September 7, 2008, Year A
Twenty-Third Sunday In Ordinary Time
Reflections on the Readings
Theme: House of Reconciliation
We need Jesus and each other.
In America the idea of individual effort and sacrifice is prized. Some forms of evangelism stress individualism by promoting the idea that Christianity is just Jesus and Me! However, this is an anemic understanding of Christ and His Church and is a foreign definition of the fellowship of the Church. While we will all agree that a personal relationship with Jesus is vital, Scripture speaks of that relationship within the context of a body connected to the head, who is Christ; a body that is joined and knit together by every joint with which it is supplied. We are joined and knit together, and as such comprise the Church. (See Ephesians 4:16)
This understanding of the Church is indispensable. An attitude that it's just Jesus and Me did not exist anywhere in the development of the Church. St. Paul unpacks today's Gospel and underscores the Church as community and structure like this: So then you are no longer strangers and sojourners, but you are fellow citizens with the saints and members of the household of God, built upon the foundation of the apostles and prophets, Christ Jesus himself being the cornerstone, in whom the whole structure is joined together and grows, into a holy temple in the Lord; in whom you also are built into it for a dwelling place of God in the Spirit. (Ephesians 2:20-22)
In Matthew 16:18 Peter is appointed by Jesus to be the visible head of the universal Church. This visible headship has continued for two millennia and currently is seen in the ministry of Pope Benedict XVI. His authority under Christ is extended to all the Apostles or Bishops in the ministry of the local Church throughout the world who are in communion with the Pope. Today's Gospel highlights this. The Christian life is lived within the fellowship of all the faithful who are guided and guarded as the flock of God by the faithful Bishops and their Priests within the Diocese.
Reconciliation is the ministry of the Church. The presence and power of the Lord is among us because whenever two or three are gathered in His name, He is in our midst. It is within this reality that forgiveness and reconciliation is preached and practiced. So necessary is this to our faith and relationship to Jesus, that if any fault or sin or issue divides us, we are to seek out our brother and regain his fellowship and trust. If necessary, this can be brought before witnesses or ultimately to the those who are over us in the Lord, and whatever they bind or loose on earth is bound and loosed in heaven. The unity of the faith is the cherished and guarded jewel of the house of reconciliation.
There is a lone ranger mentality often associated with some in their walk with Jesus. Even though Pope Benedict's papacy is emphasizing a personal and devoted relationship with Jesus, it is understood as a faith within community. The Church today is still the Church of Acts 2:42 where we see the early faithful devoting themselves to the apostles' teaching and fellowship, to the breaking of bread and prayers. Those who go it alone, forsaking the coming together of the household of faith, are not present to weep with those who weep and rejoice with those who rejoice. The hand and the foot are absolutely necessary to the healthy function of a healthy body. St. Paul stressed to the individualistic Corinthians the body does not consist of one member but many; If all were a single organ where would the body be? As it is there are many parts, yet one body. Now you are the body of Christ and individually members of it. (See 1 Corinthians 12) Your redeemed and transformed humanity is a particular charism within the body!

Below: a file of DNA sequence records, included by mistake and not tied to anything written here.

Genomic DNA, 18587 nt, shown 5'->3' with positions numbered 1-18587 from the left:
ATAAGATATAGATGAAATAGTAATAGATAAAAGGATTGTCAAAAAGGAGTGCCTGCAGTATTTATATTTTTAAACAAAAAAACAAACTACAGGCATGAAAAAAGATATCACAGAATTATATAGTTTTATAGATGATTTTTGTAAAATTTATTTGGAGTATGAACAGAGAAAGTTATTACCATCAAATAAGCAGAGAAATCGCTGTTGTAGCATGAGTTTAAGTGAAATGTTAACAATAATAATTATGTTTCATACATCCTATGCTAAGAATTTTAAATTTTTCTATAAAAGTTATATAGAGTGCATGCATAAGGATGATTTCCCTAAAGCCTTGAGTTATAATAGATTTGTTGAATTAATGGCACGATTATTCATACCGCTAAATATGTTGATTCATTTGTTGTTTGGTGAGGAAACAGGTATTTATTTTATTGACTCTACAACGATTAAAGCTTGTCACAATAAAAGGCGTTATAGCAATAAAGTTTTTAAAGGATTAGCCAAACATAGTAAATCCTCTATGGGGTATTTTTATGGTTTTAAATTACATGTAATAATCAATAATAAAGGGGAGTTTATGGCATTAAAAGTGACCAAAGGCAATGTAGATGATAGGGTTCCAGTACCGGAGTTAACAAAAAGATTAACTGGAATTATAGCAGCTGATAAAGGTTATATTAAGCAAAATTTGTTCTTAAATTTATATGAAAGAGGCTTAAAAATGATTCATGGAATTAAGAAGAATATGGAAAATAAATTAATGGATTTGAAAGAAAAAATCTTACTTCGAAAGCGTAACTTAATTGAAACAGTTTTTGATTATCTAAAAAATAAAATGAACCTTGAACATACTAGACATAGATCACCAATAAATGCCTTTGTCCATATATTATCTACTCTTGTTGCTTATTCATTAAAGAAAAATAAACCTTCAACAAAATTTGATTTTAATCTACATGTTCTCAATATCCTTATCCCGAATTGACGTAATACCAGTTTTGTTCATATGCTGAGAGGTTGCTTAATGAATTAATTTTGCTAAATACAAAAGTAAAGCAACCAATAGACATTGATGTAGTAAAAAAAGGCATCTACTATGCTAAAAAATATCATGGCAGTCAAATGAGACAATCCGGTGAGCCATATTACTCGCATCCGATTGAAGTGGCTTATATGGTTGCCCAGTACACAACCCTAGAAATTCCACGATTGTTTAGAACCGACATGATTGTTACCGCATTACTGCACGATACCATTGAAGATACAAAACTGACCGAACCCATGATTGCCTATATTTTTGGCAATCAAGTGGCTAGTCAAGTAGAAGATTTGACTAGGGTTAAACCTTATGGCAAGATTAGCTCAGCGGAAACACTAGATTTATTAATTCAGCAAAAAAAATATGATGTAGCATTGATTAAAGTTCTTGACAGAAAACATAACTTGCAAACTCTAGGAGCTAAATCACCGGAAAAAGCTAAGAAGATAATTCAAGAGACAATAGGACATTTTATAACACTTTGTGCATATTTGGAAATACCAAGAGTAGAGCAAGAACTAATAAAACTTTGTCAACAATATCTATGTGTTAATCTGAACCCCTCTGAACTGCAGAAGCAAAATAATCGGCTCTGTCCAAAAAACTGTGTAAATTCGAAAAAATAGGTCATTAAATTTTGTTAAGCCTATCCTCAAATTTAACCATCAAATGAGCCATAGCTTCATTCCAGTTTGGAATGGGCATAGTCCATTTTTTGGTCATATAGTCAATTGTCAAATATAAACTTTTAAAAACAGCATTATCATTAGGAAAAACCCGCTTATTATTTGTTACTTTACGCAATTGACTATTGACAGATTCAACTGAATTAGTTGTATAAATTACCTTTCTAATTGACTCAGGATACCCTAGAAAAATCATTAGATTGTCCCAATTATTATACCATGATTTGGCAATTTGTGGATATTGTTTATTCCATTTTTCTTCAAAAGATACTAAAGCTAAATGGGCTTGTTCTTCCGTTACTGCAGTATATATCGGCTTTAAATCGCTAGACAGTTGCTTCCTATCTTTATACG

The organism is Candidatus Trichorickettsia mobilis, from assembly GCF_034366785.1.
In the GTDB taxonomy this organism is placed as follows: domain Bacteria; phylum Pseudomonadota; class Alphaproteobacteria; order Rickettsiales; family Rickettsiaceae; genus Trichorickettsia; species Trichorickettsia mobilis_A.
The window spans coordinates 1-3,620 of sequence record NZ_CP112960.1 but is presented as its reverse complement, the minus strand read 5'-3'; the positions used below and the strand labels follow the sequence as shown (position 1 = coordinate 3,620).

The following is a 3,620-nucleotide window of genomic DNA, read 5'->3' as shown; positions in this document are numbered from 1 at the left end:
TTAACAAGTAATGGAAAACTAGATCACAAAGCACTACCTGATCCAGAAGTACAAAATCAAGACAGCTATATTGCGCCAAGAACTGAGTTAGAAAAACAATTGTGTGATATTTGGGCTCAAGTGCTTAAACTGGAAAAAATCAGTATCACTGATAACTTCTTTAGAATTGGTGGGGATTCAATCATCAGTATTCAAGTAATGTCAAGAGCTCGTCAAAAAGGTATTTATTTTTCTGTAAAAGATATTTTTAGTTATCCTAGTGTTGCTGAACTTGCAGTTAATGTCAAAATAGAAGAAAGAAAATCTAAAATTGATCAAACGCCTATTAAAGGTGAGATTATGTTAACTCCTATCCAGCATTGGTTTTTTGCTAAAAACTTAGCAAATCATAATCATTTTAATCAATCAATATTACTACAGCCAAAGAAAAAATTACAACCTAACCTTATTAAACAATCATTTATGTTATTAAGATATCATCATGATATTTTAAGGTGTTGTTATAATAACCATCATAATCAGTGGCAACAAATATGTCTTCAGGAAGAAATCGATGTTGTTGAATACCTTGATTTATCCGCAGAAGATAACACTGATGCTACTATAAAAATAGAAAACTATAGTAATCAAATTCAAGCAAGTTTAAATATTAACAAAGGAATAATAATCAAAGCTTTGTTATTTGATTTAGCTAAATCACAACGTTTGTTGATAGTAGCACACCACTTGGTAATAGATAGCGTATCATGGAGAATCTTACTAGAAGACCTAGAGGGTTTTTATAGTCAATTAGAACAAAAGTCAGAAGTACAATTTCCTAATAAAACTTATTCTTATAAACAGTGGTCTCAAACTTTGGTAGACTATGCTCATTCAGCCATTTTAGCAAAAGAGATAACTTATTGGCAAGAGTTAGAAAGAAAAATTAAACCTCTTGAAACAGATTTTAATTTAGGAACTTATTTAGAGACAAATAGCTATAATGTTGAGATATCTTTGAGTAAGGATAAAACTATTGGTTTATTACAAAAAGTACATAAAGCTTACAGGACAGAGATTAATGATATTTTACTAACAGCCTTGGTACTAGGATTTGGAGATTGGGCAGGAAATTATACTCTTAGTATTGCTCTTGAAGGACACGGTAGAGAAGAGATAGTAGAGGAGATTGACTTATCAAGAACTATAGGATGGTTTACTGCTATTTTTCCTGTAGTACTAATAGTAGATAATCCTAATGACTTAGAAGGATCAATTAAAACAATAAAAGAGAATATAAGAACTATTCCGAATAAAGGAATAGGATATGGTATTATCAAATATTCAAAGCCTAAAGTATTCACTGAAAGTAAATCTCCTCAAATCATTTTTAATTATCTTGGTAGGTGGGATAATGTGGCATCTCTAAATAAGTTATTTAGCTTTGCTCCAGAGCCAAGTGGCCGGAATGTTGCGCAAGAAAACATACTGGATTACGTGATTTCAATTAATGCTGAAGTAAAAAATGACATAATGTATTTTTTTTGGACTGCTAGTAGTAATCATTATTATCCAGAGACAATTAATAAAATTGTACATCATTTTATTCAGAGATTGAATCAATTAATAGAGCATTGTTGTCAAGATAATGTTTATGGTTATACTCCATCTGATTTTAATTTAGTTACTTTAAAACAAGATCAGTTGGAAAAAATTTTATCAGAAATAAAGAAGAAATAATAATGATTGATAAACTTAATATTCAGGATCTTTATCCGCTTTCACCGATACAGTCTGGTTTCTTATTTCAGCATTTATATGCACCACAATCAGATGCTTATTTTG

The God who through Christ has reconciled us to himself has given the ministry of reconciliation to the Church which is His body. The message of reconciliation is in Christ God was reconciling the world to himself, not counting their trespasses against them. We cannot hold grudges, animosities, disdain or rebellion in our hearts against another and remain unimpaired in our personal life in Christ.
As I look upon the crucifix, he who knew no sin, became sin for us so that in him we might become the righteousness of God. Is the life I'm living, things I'm doing, what I watch and read worthy of the man I see on that old rugged cross? Is what I let separate me from the love of God and the love of His Church worthy of the Lamb of God on that cross? Many accuse Catholics of believing that Jesus is still immolated on a cross because of the crucifix in their parishes or homes. I would only make this observation: St. Paul preached Christ crucified, which was a stumbling block to the Jews and a folly to the Gentiles. He said the word of the cross is folly to those who are perishing, but to us who are being saved it is the power of God. The message of the cross and of the crucifix is the message of reconciliation.
Within the house of reconciliation the whole world stands on level ground at the foot of the cross. Let us be reconciled to God and to one another.
Let us pray: Dear Jesus, help me to remember that eternal life binds me to my brother and sister. Truly our fellowship is with one another and with the Father through the Son of His love. Amen.
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